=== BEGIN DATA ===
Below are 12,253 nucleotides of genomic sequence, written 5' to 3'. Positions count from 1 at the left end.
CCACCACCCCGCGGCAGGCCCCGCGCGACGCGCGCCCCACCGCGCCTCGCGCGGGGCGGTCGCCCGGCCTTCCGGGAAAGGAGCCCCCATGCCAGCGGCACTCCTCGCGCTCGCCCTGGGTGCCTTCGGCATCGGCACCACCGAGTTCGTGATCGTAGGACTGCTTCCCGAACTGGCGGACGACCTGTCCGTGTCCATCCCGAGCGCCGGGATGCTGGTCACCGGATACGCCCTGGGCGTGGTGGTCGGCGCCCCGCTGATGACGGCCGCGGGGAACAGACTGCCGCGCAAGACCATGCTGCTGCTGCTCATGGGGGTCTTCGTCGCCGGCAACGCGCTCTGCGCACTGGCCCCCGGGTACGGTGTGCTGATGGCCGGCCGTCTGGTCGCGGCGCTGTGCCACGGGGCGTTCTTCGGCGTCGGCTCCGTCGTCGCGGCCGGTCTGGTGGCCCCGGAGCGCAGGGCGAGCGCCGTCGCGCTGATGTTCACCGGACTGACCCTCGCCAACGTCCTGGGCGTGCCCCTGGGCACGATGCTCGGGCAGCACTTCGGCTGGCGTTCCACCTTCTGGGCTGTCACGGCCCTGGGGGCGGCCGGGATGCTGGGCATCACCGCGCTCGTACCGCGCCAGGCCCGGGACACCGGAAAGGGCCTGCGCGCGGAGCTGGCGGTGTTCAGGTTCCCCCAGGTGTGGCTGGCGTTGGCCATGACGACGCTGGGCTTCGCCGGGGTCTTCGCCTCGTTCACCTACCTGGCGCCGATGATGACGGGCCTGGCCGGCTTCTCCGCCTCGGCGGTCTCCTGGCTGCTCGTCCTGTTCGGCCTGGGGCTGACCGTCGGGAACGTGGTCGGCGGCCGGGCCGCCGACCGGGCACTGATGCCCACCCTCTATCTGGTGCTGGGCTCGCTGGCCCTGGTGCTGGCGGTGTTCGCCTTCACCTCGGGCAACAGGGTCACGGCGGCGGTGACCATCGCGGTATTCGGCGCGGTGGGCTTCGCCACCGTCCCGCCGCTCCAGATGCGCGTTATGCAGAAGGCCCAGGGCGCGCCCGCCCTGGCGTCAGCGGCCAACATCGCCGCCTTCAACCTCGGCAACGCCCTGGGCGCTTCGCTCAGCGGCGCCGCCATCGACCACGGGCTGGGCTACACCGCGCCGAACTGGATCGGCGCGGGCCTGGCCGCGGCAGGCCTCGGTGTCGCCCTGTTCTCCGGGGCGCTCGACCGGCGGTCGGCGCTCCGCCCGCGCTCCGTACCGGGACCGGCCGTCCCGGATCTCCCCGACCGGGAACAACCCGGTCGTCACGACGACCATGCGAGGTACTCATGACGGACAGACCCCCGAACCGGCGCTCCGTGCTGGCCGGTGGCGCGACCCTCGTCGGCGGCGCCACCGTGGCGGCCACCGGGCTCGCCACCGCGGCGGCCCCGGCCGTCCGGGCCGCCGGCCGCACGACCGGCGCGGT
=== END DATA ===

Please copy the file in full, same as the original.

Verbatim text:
Below are 12,253 nucleotides of genomic sequence, written 5' to 3'. Positions count from 1 at the left end.
CCACCACCCCGCGGCAGGCCCCGCGCGACGCGCGCCCCACCGCGCCTCGCGCGGGGCGGTCGCCCGGCCTTCCGGGAAAGGAGCCCCCATGCCAGCGGCACTCCTCGCGCTCGCCCTGGGTGCCTTCGGCATCGGCACCACCGAGTTCGTGATCGTAGGACTGCTTCCCGAACTGGCGGACGACCTGTCCGTGTCCATCCCGAGCGCCGGGATGCTGGTCACCGGATACGCCCTGGGCGTGGTGGTCGGCGCCCCGCTGATGACGGCCGCGGGGAACAGACTGCCGCGCAAGACCATGCTGCTGCTGCTCATGGGGGTCTTCGTCGCCGGCAACGCGCTCTGCGCACTGGCCCCCGGGTACGGTGTGCTGATGGCCGGCCGTCTGGTCGCGGCGCTGTGCCACGGGGCGTTCTTCGGCGTCGGCTCCGTCGTCGCGGCCGGTCTGGTGGCCCCGGAGCGCAGGGCGAGCGCCGTCGCGCTGATGTTCACCGGACTGACCCTCGCCAACGTCCTGGGCGTGCCCCTGGGCACGATGCTCGGGCAGCACTTCGGCTGGCGTTCCACCTTCTGGGCTGTCACGGCCCTGGGGGCGGCCGGGATGCTGGGCATCACCGCGCTCGTACCGCGCCAGGCCCGGGACACCGGAAAGGGCCTGCGCGCGGAGCTGGCGGTGTTCAGGTTCCCCCAGGTGTGGCTGGCGTTGGCCATGACGACGCTGGGCTTCGCCGGGGTCTTCGCCTCGTTCACCTACCTGGCGCCGATGATGACGGGCCTGGCCGGCTTCTCCGCCTCGGCGGTCTCCTGGCTGCTCGTCCTGTTCGGCCTGGGGCTGACCGTCGGGAACGTGGTCGGCGGCCGGGCCGCCGACCGGGCACTGATGCCCACCCTCTATCTGGTGCTGGGCTCGCTGGCCCTGGTGCTGGCGGTGTTCGCCTTCACCTCGGGCAACAGGGTCACGGCGGCGGTGACCATCGCGGTATTCGGCGCGGTGGGCTTCGCCACCGTCCCGCCGCTCCAGATGCGCGTTATGCAGAAGGCCCAGGGCGCGCCCGCCCTGGCGTCAGCGGCCAACATCGCCGCCTTCAACCTCGGCAACGCCCTGGGCGCTTCGCTCAGCGGCGCCGCCATCGACCACGGGCTGGGCTACACCGCGCCGAACTGGATCGGCGCGGGCCTGGCCGCGGCAGGCCTCGGTGTCGCCCTGTTCTCCGGGGCGCTCGACCGGCGGTCGGCGCTCCGCCCGCGCTCCGTACCGGGACCGGCCGTCCCGGATCTCCCCGACCGGGAACAACCCGGTCGTCACGACGACCATGCGAGGTACTCATGACGGACAGACCCCCGAACCGGCGCTCCGTGCTGGCCGGTGGCGCGACCCTCGTCGGCGGCGCCACCGTGGCGGCCACCGGGCTCGCCACCGCGGCGGCCCCGGCCGTCCGGGCCGCCGGCCGCACGACCGGCGCGGT